Rise Vision's digital signage offer goes to the cloud

July 8, 2010 by Dave Haynes

Rise Vision/Rise Display has gone through a shuffling and rethinking over the past year, and it’s been pretty clear from chairman Byron Darlisons Twitter and blog posts that the company was taking its services into the cloud and going big-time on open architecture.

He put up a post Wednesday that talks about the beta release of this new digital signage software and it ‘s interesting to read the thinking behind it and the pricing. Rise, a lot of people in this industry will know, shook things up a couple of years ago with volume SaaS pricing offers that were substantially lower than what the the more well-known guys were quoting.

In a post aimed at the company’s resellers, he writes:

All of which begs the question, what will this new release cost? Well, I can finally tell you how this will work, and please accept my apologies for the delay in getting this to you. It has been a somewhat complicated road to this conclusion – but, I think the result is dead simple.

There is a free version that’s available to everyone but it only updates content once per day, is advertising supported and the displays are not monitored. This means if you change the content on the displays those changes will only be applied once per day and if the display goes offline you won’t be able to tell.

And then there is the premium version, which is only available from you, our Resellers. It updates every minute, the displays are monitored and you can brand it as your solution – pretty much the same way you do it now in Rise Display Network, and just like Rise Display Network, you can create networks of clients beneath your company that you can easily manage, monitor and support. And what will this cost you, our existing Resellers? Nothing for the next 3 years. Yup, you heard it right, NOTHING until September 30, 2013. This is our way of saying thanks to our existing Resellers for sticking with us through this transition.

And what happens after three years? Or what will it cost a new Reseller to sign-up once we launch? $150 per month – no commitments – cancel at anytime – and you can have unlimited clients and displays on your branded network and we provide forum and email based support to you. You make the network by adding your value to it – by including your services for content creation, procurement, deployment, training, development, advertising, network monitoring, support and maintenance, just to a name a few of the possible value points.

A little math example. If you have 100 displays with us now this costs you 100 times $15 per display per month, or $1,500 per month. If you move all of those displays from Rise Display Network to Rise Vision it costs you $0 (ZERO) per month up til September 30, 2013 and after that it costs you $150 per month for your Reseller account, nothing for the displays. And if you add another 200 displays after you move over it still costs you nothing for the next three years and after that it still only costs you $150 per month.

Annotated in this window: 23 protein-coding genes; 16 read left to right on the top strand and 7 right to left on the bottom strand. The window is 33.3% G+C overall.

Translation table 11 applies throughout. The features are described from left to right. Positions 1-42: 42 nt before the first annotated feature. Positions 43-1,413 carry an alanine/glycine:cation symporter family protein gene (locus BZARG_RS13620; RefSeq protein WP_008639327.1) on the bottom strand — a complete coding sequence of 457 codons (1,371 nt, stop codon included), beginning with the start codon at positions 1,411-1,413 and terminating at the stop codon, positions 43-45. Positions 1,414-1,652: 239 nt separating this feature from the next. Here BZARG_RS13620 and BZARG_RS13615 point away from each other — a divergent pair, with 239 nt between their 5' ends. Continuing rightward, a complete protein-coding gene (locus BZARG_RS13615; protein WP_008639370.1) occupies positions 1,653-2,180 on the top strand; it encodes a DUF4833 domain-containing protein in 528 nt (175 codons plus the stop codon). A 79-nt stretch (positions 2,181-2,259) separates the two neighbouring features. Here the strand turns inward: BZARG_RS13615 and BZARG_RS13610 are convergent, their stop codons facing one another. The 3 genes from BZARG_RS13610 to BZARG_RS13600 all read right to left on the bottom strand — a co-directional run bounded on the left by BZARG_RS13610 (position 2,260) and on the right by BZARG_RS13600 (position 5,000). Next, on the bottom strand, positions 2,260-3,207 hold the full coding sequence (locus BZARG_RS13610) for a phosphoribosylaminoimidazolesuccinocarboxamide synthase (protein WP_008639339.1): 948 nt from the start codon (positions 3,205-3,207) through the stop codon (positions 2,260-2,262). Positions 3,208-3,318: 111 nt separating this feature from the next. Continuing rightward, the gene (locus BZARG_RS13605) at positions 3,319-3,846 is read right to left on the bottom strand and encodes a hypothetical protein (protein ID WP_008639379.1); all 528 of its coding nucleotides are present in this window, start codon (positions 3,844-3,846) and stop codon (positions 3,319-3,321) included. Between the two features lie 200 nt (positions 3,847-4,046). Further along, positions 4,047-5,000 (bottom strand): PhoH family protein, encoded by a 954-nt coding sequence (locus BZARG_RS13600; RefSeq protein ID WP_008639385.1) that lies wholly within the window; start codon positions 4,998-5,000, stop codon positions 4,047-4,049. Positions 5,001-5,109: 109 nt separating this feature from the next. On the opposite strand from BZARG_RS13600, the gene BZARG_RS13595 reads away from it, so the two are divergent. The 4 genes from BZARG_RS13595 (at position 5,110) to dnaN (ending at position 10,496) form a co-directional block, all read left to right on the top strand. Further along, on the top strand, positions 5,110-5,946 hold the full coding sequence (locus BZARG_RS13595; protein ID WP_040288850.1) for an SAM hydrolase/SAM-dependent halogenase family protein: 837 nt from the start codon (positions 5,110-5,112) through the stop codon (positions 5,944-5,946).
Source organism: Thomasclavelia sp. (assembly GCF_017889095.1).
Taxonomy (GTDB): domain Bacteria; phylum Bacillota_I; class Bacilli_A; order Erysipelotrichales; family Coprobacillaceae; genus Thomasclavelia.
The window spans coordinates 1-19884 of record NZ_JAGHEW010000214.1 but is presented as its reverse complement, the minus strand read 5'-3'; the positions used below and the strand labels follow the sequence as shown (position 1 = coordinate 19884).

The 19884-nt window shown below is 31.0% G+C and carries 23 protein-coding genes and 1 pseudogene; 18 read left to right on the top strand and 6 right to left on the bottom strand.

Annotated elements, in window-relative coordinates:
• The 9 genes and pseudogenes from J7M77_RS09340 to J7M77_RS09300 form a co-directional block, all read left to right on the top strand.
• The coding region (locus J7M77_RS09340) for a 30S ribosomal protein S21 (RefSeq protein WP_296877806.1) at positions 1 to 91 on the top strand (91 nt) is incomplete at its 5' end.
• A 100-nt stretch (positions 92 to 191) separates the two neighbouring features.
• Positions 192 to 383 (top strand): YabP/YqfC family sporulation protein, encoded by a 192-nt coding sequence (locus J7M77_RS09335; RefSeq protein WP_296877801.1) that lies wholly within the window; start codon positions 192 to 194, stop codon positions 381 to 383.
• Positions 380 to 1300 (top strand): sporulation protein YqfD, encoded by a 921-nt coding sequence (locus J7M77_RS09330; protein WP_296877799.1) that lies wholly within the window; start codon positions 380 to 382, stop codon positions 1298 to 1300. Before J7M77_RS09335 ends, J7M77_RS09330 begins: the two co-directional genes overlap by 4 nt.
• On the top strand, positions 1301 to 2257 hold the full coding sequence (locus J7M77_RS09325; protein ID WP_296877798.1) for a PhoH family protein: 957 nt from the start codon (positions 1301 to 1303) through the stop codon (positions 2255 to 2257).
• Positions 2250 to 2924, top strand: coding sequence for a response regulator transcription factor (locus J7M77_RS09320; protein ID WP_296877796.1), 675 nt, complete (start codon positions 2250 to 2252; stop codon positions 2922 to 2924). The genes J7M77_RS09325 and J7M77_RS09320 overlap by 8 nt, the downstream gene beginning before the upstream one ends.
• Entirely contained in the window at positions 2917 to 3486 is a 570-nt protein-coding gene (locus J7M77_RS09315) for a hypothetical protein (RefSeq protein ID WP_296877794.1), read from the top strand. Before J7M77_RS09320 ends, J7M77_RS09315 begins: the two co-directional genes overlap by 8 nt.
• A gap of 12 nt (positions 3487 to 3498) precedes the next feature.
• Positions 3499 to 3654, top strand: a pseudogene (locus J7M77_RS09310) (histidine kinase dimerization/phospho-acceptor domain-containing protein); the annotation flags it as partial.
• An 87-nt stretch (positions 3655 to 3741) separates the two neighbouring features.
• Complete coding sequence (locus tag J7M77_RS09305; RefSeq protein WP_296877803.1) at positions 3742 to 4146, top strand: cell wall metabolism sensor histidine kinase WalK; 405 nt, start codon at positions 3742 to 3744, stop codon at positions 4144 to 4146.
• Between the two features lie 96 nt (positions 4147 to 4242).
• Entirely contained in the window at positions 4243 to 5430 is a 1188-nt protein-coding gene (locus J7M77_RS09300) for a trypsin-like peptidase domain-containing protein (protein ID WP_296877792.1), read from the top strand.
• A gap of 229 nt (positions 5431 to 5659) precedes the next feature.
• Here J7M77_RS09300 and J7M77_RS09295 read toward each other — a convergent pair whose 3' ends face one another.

How are we doing this? We have managed to reduce our cost of operation to what we believe is the lowest in the industry. Our new application is an open source digital signage platform that we built on top of the Google App engine. We don’t have to procure, manage or monitor servers. We don’t have to worry about global access points. And we only pay for what we use and we can instantly ramp up service as needed because we’re sitting on top of the worlds biggest and most redundant network that has ever been created – Google. And, we concentrated on building a platform that could be extended and modified by every web developer. We didn’t build everything and the kitchen sink. We focused on creating an open source platform that you could extend and add content to you as you please and we stripped out all of the other noise. Yup, we like it. And we hope you will too.

I have no idea if the platform is any good, of course, and naysayers will by reflex say open source and low costs equals limited and only nominally supported. Again, dunno, but there are a lot of good open applications out there that have strong user bases, so my guess is that the platform will have some substance and legs.

The price points aim squarely at the entry-level and SMB market and it’s likely what’s under the hood is enough to service the needs of those kinds of networks.

It’s a very different approach from the somewhat closed systems that most of the software firms in the sector have developed and maintain. Years of being around developers suggest the merits of walled gardens and open architecture can and will be argued endlessly.

As a user, open certainly provides flexibility and means a reseller looking to, for instance, tune the offer to meet the needs of the churches could get that work done by a third-party or plug in an app, instead of waiting on the vendor.

For Rise, the question is whether they can create the sales volumes and provide supporting services to compensate for low pricing.

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